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Staying ahead of the grim reaper: Oral cancer screening tools can help save lives

Feb. 15, 2016
Trish Jones, RDH, BS, shares a personal account, offers statistics on the prevalence of and risk factors for oral cancer, and identifies numerous examples of adjunctive oral cancer screening tools—including light-based devices, a brush test, and a salivary test—that can enhance dental professionals' abilities to accurately screen patients for oral cancer.

Trish Jones, RDH, BS, shares a personal account, offers statistics on the prevalence of and risk factors for oral cancer, and identifies numerous examples of adjunctive oral cancer screening tools—including light-based devices, a brush test, and a salivary test—that can enhance dental professionals' abilities to accurately screen patients for oral cancer.

As dental professionals, we sometimes take for granted what we see or what patients go through until it hits home—that is, until we become subject to it ourselves . . . More on that in a bit.

In 2014, while attending the Annual American Academy of Cosmetic Dentistry Scientific Session in Florida, I had the opportunity to listen to Ms. Eva Grayzel. She is a nationally known storyteller who is a survivor of oral cancer. With an advanced stage of oral cancer, she was given only a 15% chance of survival. She told her heart-wrenching story of diagnosis: When she was 33 in 1998, an ulcer on her tongue became larger and then painful. She described in detail how her tongue was partially reconstructed and how she had a modified radical neck dissection and radiation therapy. She brought the room full of dentists, dental assistants, dental hygienists, and guests to tears and to their feet as she spoke about her second chance at life. She was remarkable—so remarkable that her lecture left an impact on me (and, I am sure, many others) about the importance of doing an oral cancer exam on every dental patient.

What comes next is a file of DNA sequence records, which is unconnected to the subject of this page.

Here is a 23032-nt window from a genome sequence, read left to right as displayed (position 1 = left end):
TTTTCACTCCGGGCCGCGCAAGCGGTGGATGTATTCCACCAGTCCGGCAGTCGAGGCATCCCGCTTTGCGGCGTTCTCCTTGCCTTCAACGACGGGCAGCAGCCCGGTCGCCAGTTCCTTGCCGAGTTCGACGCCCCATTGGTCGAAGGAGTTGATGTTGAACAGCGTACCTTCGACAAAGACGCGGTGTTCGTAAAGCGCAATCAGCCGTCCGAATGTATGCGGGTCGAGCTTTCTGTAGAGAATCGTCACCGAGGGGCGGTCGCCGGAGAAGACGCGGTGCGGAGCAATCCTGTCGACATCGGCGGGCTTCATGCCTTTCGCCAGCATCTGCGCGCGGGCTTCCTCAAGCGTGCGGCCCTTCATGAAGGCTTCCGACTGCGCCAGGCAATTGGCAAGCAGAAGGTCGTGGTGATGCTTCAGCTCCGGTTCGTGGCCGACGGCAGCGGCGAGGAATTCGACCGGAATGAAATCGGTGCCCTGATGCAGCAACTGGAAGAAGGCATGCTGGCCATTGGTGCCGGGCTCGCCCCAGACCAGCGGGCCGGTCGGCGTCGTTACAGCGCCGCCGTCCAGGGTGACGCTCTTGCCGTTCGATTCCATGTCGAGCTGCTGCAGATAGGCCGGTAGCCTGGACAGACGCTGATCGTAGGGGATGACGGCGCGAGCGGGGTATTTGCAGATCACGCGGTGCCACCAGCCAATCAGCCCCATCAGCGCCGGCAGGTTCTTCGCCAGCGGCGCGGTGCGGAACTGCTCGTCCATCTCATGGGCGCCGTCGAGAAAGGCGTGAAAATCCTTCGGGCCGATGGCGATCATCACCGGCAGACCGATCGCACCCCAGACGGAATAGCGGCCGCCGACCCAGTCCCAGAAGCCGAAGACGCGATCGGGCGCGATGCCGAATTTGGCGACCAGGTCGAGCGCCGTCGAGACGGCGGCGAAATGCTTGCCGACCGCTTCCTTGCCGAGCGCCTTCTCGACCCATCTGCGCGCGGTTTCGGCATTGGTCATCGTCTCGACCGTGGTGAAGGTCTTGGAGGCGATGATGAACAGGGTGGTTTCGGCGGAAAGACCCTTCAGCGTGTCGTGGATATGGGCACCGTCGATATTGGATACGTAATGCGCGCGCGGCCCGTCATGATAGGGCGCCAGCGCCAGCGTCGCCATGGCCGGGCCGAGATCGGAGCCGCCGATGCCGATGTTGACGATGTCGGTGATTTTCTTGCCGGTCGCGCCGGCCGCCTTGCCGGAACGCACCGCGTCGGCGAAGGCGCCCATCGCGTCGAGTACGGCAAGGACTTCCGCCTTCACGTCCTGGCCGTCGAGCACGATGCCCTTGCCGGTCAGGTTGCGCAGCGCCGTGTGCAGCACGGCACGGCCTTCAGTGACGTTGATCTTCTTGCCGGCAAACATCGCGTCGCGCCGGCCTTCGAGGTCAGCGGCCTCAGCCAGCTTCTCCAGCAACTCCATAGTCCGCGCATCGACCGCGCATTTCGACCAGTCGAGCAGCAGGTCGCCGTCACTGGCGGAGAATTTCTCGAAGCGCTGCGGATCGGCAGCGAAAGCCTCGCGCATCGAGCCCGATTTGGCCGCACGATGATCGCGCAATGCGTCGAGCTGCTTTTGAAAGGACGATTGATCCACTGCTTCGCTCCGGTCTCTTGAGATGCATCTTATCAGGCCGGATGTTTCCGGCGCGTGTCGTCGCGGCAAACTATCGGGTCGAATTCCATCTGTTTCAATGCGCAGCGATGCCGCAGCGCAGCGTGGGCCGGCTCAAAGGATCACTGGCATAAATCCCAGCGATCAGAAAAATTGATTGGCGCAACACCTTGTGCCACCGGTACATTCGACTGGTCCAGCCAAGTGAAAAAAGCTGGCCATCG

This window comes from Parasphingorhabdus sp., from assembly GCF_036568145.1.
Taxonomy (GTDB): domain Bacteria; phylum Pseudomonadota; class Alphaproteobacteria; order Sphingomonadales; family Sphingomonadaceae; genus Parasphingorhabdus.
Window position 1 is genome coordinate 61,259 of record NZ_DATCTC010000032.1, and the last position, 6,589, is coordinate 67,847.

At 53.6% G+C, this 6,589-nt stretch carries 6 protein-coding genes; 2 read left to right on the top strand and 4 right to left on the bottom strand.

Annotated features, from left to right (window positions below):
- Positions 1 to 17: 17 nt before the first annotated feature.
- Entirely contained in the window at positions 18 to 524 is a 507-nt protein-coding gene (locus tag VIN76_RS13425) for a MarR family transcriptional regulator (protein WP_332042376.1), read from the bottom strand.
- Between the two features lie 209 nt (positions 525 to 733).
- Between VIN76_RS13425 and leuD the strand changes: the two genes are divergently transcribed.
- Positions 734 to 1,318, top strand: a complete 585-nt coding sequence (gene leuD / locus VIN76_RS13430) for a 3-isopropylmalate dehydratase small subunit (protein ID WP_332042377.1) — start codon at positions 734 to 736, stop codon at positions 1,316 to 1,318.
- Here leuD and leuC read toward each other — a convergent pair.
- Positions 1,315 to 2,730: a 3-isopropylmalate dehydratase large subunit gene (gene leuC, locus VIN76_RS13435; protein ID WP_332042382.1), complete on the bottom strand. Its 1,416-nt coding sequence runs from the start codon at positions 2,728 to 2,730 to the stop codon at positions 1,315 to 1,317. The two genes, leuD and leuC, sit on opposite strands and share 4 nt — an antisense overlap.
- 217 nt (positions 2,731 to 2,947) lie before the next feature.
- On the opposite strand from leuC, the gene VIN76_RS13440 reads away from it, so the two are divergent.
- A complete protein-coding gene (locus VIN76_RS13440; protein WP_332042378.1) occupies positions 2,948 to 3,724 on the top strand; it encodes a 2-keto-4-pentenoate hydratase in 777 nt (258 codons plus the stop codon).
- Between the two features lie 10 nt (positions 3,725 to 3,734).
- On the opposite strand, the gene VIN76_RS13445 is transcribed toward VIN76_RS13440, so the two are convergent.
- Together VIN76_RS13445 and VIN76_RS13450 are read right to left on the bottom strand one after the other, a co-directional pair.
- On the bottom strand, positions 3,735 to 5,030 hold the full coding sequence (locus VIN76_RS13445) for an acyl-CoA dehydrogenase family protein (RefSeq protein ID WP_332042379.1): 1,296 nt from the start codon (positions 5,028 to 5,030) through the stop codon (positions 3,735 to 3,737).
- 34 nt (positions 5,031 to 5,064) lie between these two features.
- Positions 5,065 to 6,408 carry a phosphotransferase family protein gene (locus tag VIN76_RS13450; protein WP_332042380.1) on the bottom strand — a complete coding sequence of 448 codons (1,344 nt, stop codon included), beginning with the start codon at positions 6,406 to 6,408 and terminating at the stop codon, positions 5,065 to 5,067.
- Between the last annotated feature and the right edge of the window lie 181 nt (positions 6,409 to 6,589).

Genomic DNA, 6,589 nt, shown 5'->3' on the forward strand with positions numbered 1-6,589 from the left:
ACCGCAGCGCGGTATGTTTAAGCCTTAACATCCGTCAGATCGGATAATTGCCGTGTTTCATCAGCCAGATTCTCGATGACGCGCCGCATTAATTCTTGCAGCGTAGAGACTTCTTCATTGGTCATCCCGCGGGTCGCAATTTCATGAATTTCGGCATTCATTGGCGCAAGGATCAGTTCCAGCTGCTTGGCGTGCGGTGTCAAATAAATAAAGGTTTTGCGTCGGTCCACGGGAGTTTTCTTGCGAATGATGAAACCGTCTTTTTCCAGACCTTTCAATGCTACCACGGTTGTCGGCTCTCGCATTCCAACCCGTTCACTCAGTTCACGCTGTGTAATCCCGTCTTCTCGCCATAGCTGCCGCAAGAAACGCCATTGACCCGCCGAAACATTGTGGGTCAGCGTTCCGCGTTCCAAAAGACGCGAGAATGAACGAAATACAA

According to the National Institutes of Health, oral cancer is the sixth most common cancer in the world. The disease is diagnosed in more than 45,000 American patients per year, and more than 8,000 of those patients die per year. This amounts to approximately one death for every hour of every single day each year.


The 411 on oral cancer

Detecting oral cancer early can increase the survival rate to 80%–90%. Right now, the five-year survival rate of those who are diagnosed is approximately 65%, according to the American Dental Association. Detection is crucial because even the smallest asymptomatic lesions may have the potential to be malignant.

Oral cancer involving the tongue accounts for approximately 20%–25% of cases diagnosed. 15% of cases involve the floor of the mouth, 10%–15% involve the lips, and 10%–15% involve the minor salivary glands.

90% of oral cancers are squamous cell carcinoma, which is malignant and tends to spread quickly. Cancer that arises from the squamous epithelium can metastasize to lymph nodes and other sites—so the earlier a cancerous lesion is detected, the less chance it has had to spread.